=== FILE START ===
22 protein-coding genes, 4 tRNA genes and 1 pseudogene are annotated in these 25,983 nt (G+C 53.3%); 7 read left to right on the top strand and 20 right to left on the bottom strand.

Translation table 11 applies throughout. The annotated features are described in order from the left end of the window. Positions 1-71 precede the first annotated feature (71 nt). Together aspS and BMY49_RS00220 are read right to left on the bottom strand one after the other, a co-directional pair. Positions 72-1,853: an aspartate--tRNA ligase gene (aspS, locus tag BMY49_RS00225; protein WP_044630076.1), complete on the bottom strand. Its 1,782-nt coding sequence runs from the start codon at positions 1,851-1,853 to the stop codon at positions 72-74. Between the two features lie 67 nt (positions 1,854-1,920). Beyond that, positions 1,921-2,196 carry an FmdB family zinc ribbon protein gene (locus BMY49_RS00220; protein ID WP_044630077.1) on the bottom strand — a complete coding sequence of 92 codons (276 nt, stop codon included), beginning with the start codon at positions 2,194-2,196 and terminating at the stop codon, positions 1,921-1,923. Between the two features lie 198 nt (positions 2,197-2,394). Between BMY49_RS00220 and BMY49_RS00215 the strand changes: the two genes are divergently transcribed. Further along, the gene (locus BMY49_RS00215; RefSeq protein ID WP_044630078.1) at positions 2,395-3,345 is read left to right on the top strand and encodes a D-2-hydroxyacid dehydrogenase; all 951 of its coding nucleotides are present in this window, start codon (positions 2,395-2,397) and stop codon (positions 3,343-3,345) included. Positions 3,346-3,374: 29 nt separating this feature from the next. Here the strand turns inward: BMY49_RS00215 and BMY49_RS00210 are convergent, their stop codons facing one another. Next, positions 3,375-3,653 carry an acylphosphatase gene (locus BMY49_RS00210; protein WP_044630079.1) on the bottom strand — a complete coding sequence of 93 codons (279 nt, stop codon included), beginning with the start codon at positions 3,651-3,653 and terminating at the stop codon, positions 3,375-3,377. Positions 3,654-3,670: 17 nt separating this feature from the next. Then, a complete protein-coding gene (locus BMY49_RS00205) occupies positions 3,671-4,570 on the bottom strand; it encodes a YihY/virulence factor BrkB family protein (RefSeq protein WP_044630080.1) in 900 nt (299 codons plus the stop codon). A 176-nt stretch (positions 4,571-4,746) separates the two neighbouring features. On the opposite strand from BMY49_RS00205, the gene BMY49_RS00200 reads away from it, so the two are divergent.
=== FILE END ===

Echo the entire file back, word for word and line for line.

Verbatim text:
22 protein-coding genes, 4 tRNA genes and 1 pseudogene are annotated in these 25,983 nt (G+C 53.3%); 7 read left to right on the top strand and 20 right to left on the bottom strand.

Translation table 11 applies throughout. The annotated features are described in order from the left end of the window. Positions 1-71 precede the first annotated feature (71 nt). Together aspS and BMY49_RS00220 are read right to left on the bottom strand one after the other, a co-directional pair. Positions 72-1,853: an aspartate--tRNA ligase gene (aspS, locus tag BMY49_RS00225; protein WP_044630076.1), complete on the bottom strand. Its 1,782-nt coding sequence runs from the start codon at positions 1,851-1,853 to the stop codon at positions 72-74. Between the two features lie 67 nt (positions 1,854-1,920). Beyond that, positions 1,921-2,196 carry an FmdB family zinc ribbon protein gene (locus BMY49_RS00220; protein ID WP_044630077.1) on the bottom strand — a complete coding sequence of 92 codons (276 nt, stop codon included), beginning with the start codon at positions 2,194-2,196 and terminating at the stop codon, positions 1,921-1,923. Between the two features lie 198 nt (positions 2,197-2,394). Between BMY49_RS00220 and BMY49_RS00215 the strand changes: the two genes are divergently transcribed. Further along, the gene (locus BMY49_RS00215; RefSeq protein ID WP_044630078.1) at positions 2,395-3,345 is read left to right on the top strand and encodes a D-2-hydroxyacid dehydrogenase; all 951 of its coding nucleotides are present in this window, start codon (positions 2,395-2,397) and stop codon (positions 3,343-3,345) included. Positions 3,346-3,374: 29 nt separating this feature from the next. Here the strand turns inward: BMY49_RS00215 and BMY49_RS00210 are convergent, their stop codons facing one another. Next, positions 3,375-3,653 carry an acylphosphatase gene (locus BMY49_RS00210; protein WP_044630079.1) on the bottom strand — a complete coding sequence of 93 codons (279 nt, stop codon included), beginning with the start codon at positions 3,651-3,653 and terminating at the stop codon, positions 3,375-3,377. Positions 3,654-3,670: 17 nt separating this feature from the next. Then, a complete protein-coding gene (locus BMY49_RS00205) occupies positions 3,671-4,570 on the bottom strand; it encodes a YihY/virulence factor BrkB family protein (RefSeq protein WP_044630080.1) in 900 nt (299 codons plus the stop codon). A 176-nt stretch (positions 4,571-4,746) separates the two neighbouring features. On the opposite strand from BMY49_RS00205, the gene BMY49_RS00200 reads away from it, so the two are divergent.